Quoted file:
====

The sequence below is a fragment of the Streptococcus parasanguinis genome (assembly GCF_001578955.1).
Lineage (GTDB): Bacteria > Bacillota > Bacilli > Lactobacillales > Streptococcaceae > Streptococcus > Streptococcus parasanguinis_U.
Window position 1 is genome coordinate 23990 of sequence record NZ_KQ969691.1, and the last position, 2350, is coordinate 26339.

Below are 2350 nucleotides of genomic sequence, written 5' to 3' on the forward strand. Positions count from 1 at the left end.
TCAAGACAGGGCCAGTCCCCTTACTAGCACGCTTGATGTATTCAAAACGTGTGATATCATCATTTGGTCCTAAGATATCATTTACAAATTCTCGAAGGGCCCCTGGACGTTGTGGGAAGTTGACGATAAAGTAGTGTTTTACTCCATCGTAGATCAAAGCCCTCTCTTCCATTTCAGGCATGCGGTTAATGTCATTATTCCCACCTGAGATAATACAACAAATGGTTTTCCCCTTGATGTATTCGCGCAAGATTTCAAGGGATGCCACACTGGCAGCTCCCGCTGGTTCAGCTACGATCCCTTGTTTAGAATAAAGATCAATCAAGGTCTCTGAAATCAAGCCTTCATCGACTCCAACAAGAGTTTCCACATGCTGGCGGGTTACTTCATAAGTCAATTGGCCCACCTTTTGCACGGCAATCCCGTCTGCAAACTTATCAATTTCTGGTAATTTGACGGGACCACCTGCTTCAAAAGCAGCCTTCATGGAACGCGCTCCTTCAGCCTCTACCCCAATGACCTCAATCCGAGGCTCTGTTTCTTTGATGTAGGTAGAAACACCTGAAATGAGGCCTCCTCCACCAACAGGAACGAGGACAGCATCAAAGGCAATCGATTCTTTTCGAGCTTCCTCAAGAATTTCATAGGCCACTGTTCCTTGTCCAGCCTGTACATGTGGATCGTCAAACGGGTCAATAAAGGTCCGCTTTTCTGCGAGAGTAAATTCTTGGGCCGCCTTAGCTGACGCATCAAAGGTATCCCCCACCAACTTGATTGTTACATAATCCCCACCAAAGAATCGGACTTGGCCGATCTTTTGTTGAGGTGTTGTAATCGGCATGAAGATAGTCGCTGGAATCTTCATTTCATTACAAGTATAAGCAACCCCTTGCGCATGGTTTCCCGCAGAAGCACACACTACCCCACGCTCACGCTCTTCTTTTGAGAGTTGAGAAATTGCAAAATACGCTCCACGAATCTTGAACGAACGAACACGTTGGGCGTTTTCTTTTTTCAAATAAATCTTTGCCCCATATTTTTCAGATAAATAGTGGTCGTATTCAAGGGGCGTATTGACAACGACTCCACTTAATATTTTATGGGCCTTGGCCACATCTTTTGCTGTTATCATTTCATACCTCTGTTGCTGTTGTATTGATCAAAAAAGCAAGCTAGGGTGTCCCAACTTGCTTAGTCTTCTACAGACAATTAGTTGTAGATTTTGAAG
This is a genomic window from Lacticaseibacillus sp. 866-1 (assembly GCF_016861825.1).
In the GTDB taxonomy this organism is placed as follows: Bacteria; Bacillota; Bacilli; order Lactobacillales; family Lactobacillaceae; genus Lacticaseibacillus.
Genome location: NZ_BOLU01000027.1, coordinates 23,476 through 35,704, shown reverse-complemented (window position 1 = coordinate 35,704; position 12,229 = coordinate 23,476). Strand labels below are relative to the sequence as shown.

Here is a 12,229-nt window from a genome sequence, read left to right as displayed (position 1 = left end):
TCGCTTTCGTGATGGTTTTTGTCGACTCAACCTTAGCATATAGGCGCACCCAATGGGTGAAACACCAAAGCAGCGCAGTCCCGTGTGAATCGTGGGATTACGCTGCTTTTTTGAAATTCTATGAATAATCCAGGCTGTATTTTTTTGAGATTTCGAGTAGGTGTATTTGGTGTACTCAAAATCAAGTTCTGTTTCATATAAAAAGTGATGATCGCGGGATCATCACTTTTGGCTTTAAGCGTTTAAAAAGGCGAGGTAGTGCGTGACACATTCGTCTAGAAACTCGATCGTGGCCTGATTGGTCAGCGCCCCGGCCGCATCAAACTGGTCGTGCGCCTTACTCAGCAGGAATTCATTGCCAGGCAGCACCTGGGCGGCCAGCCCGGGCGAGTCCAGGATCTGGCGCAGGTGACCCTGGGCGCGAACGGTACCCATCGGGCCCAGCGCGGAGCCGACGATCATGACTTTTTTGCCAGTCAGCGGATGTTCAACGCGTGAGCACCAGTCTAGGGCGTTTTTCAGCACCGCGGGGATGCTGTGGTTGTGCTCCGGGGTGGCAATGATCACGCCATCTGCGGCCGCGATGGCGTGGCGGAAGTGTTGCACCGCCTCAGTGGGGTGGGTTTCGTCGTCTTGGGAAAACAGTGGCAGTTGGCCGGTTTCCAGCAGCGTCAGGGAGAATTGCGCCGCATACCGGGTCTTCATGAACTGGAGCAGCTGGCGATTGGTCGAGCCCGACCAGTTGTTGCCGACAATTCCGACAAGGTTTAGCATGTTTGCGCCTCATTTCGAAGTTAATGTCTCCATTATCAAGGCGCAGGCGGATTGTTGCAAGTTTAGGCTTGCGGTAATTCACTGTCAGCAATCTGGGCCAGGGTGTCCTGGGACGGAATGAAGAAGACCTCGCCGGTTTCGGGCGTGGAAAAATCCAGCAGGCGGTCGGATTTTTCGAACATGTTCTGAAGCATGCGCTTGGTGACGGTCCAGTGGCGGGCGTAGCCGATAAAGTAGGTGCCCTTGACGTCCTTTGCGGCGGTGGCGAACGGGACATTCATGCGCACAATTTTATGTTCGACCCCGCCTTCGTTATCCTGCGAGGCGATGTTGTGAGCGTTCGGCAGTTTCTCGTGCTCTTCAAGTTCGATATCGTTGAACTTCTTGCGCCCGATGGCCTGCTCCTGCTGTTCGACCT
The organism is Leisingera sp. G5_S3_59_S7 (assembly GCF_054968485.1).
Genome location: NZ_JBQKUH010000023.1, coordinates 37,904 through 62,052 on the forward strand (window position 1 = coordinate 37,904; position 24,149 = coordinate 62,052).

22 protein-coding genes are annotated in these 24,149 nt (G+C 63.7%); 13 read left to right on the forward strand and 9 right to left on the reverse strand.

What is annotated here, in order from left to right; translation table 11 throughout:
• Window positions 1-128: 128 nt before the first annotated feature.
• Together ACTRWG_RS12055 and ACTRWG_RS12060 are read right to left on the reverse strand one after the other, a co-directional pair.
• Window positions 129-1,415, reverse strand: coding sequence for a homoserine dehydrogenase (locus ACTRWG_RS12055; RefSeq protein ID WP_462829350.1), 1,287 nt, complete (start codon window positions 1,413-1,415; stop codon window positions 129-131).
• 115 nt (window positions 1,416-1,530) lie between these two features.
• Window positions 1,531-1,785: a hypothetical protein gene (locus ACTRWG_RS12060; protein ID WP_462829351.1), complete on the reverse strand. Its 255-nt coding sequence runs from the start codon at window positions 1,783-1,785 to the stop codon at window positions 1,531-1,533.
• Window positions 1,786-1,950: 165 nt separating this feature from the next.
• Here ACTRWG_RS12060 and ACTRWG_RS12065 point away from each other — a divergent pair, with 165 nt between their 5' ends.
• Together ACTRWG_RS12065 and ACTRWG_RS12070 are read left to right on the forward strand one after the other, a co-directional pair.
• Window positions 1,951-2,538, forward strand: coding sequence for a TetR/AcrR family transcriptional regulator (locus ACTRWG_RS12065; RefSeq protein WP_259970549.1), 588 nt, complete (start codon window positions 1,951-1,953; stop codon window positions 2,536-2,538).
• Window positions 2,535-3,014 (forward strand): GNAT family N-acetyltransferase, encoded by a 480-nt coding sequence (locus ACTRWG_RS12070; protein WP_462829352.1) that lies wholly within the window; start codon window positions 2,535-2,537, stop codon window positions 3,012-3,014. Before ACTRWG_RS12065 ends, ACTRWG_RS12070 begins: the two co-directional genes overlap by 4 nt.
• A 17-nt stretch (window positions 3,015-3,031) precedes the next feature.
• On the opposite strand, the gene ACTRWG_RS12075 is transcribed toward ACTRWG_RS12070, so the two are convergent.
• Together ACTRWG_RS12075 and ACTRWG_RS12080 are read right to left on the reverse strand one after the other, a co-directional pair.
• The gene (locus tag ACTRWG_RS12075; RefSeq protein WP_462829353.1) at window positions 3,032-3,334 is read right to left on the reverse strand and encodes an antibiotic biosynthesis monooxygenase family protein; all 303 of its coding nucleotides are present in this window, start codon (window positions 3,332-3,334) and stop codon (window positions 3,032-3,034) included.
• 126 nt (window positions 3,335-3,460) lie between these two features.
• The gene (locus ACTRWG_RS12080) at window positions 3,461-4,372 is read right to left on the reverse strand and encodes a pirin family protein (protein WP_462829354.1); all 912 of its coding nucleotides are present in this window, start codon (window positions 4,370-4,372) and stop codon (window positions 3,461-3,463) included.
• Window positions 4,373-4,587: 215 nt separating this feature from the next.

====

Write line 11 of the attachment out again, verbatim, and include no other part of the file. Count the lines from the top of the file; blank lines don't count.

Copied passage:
The organism is Leisingera sp. G5_S3_59_S7 (assembly GCF_054968485.1).